Once I was a clever boy learning the arts of Oxford... is a quotation from the verses written by Bishop Richard Fleming (c.1385-1431) for his tomb in Lincoln Cathedral. Fleming, the founder of Lincoln College in Oxford, is the subject of my research for a D. Phil., and, like me, a son of the West Riding. I have remarked in the past that I have a deeply meaningful on-going relationship with a dead fifteenth century bishop... it was Fleming who, in effect, enabled me to come to Oxford and to learn its arts, and for that I am immensely grateful.

Monday, 19 July 2021

Arms and armour videos IV: Dr Tobias Capwell

Dr Tobias Capwell does not have a video site of his own but he can be found on various sites as indicated below. 

He is in charge of the Arms and Armour department of the Wallace Collection in London, and is a noted historian of later medieval armour in particular. His work on English armour, and on armour worn in England, in the fifteenth century has drawn out numerous and fascinating insights not just into the techniques of the armourer but also as to fighting methods, and to the whole self-perception of the military elite of the Lancastrian and Yorkist eras. To that end he not only discusses surviving pieces of armour but also effigies and artistic representations of fighting men.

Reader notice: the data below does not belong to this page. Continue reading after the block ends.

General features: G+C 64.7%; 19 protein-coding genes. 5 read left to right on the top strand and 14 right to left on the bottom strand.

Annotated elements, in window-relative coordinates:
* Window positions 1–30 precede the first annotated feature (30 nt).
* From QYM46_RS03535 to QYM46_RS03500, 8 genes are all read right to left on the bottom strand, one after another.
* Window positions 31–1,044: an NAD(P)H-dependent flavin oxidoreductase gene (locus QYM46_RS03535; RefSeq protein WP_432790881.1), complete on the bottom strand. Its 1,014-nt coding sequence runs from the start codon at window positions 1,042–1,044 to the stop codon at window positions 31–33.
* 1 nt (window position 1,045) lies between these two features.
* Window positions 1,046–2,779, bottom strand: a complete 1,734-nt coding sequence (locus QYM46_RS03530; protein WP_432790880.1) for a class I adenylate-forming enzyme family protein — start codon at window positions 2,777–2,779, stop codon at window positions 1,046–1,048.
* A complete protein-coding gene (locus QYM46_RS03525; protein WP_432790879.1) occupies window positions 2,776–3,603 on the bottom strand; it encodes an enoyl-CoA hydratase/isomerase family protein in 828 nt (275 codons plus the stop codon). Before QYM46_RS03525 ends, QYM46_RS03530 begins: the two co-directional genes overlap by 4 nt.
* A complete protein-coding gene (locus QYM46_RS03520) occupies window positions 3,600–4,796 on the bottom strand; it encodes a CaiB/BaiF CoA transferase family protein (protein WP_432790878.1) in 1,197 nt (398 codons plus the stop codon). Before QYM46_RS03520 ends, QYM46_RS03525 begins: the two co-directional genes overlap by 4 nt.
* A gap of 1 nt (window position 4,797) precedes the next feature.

His interest in armour began as a small boy and that took him both to being an active re-enactor and then to a Ph.D on English fifteenth century armour at Cambridge. This is being converted by him into his current three volume magnum opus. As a practitioner of HEMA he was one of the two mounted armoured figures who escorted the remains of King Richard III in the procession to their reburial in Leicester Cathedral.

Amongst his online talks I would recommend are his three part explication of the Phelip tomb at Kennington from Scholagladiatoria,  that to the Richard III Society Leicester Conference on the rediscovery of the King’s remains and how his scoliosis would have affected his armour, and others to the Oxford Medieval Studies and the Society of Antiquaries.

There are a pair about the funery helm King Henry V together with a reconstruction of the original appearance of the piece, and others about Agincourt.

Another fascinating one is from the National Gallery website about the armour worn by St Michael the Archangel in the Gallery’s painting of the saint by Bermejo

All in all these are very well worth searching out for some stimulating viewing, and which seems guaranteed to add to one’s knowledge, and to one’s appreciation of the skills of late medieval armourers and their clients. Highly recommended. 

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